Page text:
Devotee though I am of Mad Men, I haven't had a chance to catch up with the first two episodes of its new season, so I'm hearing second-hand that Henry Francis, the aide to New York Gov. Nelson Rockefeller who earlier rescued Betty from her marriage to Don (and now kind of regrets it because Betty's such a head case) last night--which is to say, in 1966, when this new season is set--called Michigan Gov. George Romney "a clown." Francis is shown saying into a telephone, "Well, tell Jim his honor's not going to Michigan.
When, armed with an infant, you descend into the nether world of urban playgrounds and playdates and long, searching conversations about upper-middle-class parental obsessions (gluten allergies, Mandarin classes), you’re likely to find yourself wondering whether you’ve joined a genial but nutty sect. Rumor runs rampant; information is so copious and conflicting there might as well be none at all; skepticism and standards of scientific evidence shimmer and vanish at the hint of something to worry about.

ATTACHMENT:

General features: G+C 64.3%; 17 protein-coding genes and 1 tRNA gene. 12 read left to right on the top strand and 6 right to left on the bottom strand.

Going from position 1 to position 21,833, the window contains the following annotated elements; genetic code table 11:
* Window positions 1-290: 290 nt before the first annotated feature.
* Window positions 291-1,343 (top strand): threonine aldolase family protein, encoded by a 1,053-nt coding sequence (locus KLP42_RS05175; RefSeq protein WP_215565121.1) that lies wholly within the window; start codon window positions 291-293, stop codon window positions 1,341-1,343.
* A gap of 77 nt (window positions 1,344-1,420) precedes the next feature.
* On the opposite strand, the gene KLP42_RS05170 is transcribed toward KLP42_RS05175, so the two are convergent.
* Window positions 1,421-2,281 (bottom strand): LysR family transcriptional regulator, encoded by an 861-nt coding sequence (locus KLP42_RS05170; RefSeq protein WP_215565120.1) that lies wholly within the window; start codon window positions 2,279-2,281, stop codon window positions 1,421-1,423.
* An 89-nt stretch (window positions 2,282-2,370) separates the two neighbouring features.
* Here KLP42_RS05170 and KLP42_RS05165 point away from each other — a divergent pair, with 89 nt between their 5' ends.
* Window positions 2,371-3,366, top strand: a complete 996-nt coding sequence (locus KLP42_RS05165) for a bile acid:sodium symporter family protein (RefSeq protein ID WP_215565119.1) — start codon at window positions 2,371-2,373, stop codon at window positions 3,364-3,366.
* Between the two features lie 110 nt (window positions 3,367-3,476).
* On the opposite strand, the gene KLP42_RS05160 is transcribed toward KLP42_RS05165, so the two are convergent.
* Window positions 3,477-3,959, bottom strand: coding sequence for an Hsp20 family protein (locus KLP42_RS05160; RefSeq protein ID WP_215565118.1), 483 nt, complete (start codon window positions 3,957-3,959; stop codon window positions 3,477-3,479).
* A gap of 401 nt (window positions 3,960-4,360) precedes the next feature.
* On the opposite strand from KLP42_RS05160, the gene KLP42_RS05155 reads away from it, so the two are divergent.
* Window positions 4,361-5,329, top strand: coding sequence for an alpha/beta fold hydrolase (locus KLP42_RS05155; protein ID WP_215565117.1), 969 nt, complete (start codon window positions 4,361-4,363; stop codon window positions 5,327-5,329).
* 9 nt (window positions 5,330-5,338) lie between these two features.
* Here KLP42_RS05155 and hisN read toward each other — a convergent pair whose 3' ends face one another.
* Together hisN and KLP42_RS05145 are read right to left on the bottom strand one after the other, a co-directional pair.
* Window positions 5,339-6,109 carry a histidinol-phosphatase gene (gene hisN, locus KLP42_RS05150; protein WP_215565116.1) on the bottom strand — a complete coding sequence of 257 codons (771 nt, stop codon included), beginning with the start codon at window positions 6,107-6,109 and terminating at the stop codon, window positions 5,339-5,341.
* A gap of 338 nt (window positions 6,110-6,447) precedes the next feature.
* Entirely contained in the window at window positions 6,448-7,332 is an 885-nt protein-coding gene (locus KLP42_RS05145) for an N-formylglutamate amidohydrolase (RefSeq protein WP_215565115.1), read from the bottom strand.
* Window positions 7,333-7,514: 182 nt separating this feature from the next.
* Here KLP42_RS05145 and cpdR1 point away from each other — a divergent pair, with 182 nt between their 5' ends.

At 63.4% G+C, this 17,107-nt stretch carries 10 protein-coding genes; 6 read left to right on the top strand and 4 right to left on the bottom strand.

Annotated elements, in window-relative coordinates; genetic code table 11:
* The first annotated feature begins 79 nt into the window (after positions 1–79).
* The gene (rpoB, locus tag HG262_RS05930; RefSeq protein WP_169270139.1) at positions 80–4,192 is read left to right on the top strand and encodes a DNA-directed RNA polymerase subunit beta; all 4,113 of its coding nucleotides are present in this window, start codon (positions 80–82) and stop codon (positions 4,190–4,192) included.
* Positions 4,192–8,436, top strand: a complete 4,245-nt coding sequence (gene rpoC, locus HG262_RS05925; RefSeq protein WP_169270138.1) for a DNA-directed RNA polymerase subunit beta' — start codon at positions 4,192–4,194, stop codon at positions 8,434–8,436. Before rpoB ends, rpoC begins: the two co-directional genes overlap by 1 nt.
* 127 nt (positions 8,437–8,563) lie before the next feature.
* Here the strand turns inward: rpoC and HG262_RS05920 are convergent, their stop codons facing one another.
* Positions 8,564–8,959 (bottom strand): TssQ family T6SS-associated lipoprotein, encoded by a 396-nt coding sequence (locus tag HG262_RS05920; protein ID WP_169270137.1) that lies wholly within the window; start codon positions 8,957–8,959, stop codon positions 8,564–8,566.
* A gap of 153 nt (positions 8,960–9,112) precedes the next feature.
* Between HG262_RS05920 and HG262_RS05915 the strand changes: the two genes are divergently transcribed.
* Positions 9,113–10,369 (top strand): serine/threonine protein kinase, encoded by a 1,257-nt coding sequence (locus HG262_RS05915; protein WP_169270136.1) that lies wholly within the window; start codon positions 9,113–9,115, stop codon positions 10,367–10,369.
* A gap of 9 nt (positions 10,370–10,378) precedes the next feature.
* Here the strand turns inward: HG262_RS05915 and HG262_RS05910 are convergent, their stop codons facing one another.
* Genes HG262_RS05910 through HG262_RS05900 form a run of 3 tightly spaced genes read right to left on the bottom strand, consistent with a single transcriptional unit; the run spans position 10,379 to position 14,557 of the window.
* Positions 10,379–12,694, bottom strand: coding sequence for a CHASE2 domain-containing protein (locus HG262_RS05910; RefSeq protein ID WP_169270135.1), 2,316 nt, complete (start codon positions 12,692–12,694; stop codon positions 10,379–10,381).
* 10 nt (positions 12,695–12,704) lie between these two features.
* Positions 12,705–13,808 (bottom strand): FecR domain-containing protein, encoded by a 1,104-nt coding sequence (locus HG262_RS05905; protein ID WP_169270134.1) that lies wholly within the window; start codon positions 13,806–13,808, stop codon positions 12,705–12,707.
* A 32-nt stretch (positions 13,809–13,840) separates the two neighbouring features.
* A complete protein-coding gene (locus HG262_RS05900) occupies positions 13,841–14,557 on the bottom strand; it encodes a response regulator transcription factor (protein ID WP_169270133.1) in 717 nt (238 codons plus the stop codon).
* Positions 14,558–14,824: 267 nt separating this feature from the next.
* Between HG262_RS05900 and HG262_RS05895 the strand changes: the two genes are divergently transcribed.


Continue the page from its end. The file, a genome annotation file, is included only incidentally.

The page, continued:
This is the new column in TNR’s weekly series of"Mad Men" episode recaps. Caution: It contains spoilers. Click here for last week's review. Great films and TV series tend to distill in the memory to a particular type of camera shot.
This is the first in TNR’s weekly series of "Mad Men" episode recaps. Caution: It contains spoilers. “The world is so dark right now,” says Don Draper’s soon-to-be latest conquest in “Public Relations,” the first episode in Season Four of “Mad Men,” which premiered Sunday night. She’s talking about the change in the country’s mood, which was triggered by John F. Kennedy’s assassination (covered in Season Three’s penultimate episode, “The Grown Ups”). But she may as well be talking about the show itself.